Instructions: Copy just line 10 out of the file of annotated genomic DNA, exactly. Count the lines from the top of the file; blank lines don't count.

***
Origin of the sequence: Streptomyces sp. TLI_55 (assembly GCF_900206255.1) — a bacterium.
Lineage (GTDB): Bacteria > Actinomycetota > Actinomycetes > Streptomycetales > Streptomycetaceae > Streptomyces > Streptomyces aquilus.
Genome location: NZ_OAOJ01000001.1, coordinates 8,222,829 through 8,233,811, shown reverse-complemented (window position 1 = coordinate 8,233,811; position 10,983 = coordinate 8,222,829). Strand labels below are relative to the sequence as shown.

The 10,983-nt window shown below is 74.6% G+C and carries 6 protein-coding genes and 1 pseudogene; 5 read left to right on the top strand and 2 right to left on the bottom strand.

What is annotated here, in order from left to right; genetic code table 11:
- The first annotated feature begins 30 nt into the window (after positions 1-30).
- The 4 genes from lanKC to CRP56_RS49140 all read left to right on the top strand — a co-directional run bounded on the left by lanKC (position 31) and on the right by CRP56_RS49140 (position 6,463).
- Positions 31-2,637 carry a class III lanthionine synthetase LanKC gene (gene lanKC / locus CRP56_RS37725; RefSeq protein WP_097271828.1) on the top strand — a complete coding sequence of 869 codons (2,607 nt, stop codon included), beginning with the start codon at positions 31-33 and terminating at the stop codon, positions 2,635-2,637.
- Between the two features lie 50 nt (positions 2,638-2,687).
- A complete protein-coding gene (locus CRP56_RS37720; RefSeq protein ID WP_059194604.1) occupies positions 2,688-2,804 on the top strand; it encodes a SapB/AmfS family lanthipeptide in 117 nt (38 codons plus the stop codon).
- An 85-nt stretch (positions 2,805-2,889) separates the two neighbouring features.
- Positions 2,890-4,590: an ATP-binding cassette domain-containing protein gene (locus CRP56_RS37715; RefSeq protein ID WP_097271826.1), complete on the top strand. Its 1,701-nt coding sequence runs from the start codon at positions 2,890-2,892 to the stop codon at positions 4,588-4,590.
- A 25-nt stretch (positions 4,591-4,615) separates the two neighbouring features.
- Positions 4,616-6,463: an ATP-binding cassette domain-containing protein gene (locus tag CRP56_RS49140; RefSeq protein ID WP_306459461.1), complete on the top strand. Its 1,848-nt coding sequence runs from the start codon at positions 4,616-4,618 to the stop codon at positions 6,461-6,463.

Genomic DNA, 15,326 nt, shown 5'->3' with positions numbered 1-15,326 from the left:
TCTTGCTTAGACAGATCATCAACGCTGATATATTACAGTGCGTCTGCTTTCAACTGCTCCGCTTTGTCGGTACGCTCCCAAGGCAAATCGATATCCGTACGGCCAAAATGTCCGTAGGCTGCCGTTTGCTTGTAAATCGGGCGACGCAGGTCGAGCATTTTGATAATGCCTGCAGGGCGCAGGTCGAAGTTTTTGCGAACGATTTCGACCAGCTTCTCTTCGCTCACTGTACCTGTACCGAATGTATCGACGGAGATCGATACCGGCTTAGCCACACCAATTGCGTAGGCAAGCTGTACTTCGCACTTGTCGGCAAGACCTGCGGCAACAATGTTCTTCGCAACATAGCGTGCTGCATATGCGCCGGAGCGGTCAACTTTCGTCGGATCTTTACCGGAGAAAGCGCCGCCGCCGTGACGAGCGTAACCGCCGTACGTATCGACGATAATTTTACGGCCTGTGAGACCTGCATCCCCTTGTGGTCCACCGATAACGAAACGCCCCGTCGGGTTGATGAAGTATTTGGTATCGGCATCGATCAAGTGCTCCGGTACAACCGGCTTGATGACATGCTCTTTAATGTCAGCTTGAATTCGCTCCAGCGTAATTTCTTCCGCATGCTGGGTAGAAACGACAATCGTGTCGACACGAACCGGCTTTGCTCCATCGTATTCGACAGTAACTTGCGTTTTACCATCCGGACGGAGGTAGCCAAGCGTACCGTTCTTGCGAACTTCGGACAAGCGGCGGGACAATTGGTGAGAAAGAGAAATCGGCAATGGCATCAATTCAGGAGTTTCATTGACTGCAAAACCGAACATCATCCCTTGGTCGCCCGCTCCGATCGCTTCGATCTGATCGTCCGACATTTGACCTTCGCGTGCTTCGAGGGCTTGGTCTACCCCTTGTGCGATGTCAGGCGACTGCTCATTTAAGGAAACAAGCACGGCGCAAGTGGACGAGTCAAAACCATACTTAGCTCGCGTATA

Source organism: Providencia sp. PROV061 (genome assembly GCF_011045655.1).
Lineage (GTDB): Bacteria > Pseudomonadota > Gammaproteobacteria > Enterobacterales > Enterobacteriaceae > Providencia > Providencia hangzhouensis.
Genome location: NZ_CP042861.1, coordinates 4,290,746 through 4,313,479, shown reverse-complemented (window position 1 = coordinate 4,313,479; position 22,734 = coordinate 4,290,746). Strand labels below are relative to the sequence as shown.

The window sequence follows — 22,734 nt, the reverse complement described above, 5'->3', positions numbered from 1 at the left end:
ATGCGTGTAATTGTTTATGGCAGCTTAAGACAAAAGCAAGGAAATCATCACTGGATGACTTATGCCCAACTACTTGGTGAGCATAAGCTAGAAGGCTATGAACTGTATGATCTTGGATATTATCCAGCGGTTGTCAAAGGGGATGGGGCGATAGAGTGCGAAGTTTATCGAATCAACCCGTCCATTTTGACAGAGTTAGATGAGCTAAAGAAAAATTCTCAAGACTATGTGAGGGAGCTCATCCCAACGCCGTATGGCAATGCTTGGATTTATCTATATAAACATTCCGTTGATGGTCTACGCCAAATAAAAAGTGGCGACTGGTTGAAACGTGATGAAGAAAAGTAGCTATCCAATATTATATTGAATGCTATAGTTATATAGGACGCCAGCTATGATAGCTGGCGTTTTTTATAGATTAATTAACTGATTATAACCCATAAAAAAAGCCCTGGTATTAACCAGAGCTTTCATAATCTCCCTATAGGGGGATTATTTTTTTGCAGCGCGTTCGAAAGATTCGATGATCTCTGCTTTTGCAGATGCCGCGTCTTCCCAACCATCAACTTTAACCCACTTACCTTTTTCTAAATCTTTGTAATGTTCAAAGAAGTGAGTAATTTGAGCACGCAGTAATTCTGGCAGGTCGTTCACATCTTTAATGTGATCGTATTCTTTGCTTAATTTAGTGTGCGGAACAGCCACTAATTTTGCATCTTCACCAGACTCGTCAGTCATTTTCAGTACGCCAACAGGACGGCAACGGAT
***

- A complete protein-coding gene (locus CRP56_RS37720; RefSeq protein ID WP_059194604.1) occupies positions 2,688-2,804 on the top strand; it encodes a SapB/AmfS family lanthipeptide in 117 nt (38 codons plus the stop codon).